The online tool could help us better predict and manage water scarcity and water-related disasters.
A new app lets you monitor water surfaces globally
Water at your fingertips on a smartphone? Here it comes.
A newly launched app called Water-Related Ecosystems enables anyone to measure and monitor changes in water provision globally. Developed by Google, UNEP and the European Commission’s Joint Research Centre (JRC), the tool provides the most comprehensive database on surface water to date.
The project builds from a 2016 collaboration between JRC and Google around the Global Surface Water Explorer. Three years and 10 million hours of computing time later an updated database of the global water surface is open to the public. Built with the help of Google Earth Engine, the current version of the map spreads 35 years into the past and features detailed statistical tables for national and water body level maps.
The breadth of the database allows comparing changes at national and regional levels, helping to better understand how water policies and infrastructure developments influence water bodies over time. The database also allows us to consider permanent and seasonal changes, as well as various political and watershed boundaries.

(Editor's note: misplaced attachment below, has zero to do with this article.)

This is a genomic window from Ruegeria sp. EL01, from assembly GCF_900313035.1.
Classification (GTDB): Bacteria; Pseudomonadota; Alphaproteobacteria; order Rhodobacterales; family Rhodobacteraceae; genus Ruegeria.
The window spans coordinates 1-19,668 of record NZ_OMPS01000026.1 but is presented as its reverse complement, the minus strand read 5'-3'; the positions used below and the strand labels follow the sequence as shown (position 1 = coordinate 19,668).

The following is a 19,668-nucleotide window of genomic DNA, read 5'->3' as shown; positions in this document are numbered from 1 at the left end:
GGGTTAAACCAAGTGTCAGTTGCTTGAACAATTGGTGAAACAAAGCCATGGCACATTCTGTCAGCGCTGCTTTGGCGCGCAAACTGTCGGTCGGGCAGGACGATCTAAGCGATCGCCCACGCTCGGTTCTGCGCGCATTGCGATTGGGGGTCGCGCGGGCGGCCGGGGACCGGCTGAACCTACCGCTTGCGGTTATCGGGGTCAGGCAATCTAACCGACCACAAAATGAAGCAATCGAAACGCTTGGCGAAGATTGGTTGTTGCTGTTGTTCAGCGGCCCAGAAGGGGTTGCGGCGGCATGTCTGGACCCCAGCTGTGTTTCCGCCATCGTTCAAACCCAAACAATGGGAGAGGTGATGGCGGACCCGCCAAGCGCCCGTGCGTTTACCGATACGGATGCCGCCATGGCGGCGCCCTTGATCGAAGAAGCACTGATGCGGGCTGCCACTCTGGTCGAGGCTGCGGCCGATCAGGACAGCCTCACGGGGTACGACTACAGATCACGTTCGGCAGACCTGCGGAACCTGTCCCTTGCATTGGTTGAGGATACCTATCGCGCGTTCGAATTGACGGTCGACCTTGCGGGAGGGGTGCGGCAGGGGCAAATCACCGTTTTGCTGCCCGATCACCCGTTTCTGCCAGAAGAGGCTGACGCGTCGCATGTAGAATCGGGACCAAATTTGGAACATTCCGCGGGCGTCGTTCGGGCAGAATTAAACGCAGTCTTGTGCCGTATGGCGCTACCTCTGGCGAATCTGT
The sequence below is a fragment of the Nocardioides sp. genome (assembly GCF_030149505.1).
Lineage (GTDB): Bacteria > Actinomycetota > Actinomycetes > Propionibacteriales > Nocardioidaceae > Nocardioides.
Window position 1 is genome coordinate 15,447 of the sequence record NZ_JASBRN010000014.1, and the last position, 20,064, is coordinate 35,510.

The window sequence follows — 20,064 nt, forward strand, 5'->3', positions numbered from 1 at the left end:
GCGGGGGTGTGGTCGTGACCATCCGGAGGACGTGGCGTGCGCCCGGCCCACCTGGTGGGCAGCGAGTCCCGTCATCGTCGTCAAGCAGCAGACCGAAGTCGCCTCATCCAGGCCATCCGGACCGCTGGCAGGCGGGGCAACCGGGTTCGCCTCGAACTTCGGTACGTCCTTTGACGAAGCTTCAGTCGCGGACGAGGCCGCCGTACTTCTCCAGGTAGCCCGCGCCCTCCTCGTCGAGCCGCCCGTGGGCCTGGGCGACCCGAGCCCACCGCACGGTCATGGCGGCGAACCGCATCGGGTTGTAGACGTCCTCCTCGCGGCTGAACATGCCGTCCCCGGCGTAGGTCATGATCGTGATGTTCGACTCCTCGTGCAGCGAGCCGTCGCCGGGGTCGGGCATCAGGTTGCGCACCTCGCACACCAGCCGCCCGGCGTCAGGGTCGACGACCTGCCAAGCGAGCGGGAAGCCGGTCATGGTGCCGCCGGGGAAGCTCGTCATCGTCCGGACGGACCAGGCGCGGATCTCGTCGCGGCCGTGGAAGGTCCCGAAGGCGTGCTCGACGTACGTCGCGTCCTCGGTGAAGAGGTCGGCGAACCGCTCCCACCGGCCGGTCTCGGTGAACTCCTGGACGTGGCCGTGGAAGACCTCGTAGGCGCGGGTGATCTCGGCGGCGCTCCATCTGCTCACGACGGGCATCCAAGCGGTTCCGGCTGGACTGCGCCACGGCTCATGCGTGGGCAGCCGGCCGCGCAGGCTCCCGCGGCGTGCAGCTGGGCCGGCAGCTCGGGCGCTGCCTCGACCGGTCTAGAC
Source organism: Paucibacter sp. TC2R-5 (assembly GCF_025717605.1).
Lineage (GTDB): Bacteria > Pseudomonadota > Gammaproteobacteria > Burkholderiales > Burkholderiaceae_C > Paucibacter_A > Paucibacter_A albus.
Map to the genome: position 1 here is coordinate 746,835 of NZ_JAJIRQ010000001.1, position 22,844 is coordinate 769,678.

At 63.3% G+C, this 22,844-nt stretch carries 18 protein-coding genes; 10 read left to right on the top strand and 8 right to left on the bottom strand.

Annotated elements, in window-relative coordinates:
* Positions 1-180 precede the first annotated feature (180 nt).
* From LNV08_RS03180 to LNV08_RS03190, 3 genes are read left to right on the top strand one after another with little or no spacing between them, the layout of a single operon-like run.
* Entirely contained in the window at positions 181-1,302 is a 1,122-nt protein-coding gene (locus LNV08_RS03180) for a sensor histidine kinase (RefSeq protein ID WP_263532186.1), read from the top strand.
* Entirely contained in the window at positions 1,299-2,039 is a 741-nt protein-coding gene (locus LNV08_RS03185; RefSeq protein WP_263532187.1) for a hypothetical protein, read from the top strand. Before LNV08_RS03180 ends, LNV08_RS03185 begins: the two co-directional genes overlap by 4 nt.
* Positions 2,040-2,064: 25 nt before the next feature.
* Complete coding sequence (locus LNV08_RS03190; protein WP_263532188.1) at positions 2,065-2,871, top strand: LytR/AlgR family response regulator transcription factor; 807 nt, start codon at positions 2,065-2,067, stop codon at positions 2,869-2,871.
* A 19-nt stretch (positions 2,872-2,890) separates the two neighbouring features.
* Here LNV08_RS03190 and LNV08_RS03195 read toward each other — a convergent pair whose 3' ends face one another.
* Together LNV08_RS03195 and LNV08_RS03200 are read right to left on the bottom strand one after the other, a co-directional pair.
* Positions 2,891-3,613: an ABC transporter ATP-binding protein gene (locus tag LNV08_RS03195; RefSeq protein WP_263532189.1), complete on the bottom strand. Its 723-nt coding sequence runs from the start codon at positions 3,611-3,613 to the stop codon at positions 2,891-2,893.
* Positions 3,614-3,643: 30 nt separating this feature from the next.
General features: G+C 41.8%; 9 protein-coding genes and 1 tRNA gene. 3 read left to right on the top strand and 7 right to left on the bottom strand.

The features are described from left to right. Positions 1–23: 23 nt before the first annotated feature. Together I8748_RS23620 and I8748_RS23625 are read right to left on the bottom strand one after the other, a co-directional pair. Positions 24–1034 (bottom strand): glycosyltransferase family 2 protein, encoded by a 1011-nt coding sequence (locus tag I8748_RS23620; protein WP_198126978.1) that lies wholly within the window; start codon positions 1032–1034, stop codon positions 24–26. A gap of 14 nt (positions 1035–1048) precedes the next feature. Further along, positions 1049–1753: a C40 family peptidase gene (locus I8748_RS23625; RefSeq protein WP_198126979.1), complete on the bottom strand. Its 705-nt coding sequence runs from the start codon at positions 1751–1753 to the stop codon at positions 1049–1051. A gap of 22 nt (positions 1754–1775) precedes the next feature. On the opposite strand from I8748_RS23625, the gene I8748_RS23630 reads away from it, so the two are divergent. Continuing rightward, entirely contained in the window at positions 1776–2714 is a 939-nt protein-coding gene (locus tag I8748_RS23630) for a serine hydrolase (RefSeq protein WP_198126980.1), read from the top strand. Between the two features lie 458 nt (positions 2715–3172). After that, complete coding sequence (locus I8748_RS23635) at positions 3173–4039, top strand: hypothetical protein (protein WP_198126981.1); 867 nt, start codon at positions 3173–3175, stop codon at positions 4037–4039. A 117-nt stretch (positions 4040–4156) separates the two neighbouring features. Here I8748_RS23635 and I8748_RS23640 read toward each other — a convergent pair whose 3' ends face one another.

The map is expected to help countries individually improve upon national water monitoring systems and release some of the resources to other tasks. Countries including Canada and Namibia are already exploring ways to integrate the map’s features with national water monitoring systems.
François Soulard from the Statistics Canada is hopeful about the map’s applications. “Given the increasingly rapid changes to the Canadian hydrology caused by climate change and other factors, this platform will prove to be an invaluable asset to measure environmental change in Canada and report progress on the 2030 Agenda,” he says.
In practice the map may also help us to better understand occurrences of drought, floods, and other extreme weather events, predicting and managing their future dynamics. Built on an open-access approach, the datasets can be easily downloaded in a variety of convenient formats.
Currently, over 60% of the global population is impacted by water scarcity while many others suffer from water-related disasters and diseases. Water is also intricately linked to multiple sustainability challenges such as climate change, poverty elimination, and sustainable food provision, making it one of the key issues of our time.
Thus, the map will also help raise awareness about the critical importance of water for sustaining life on Earth.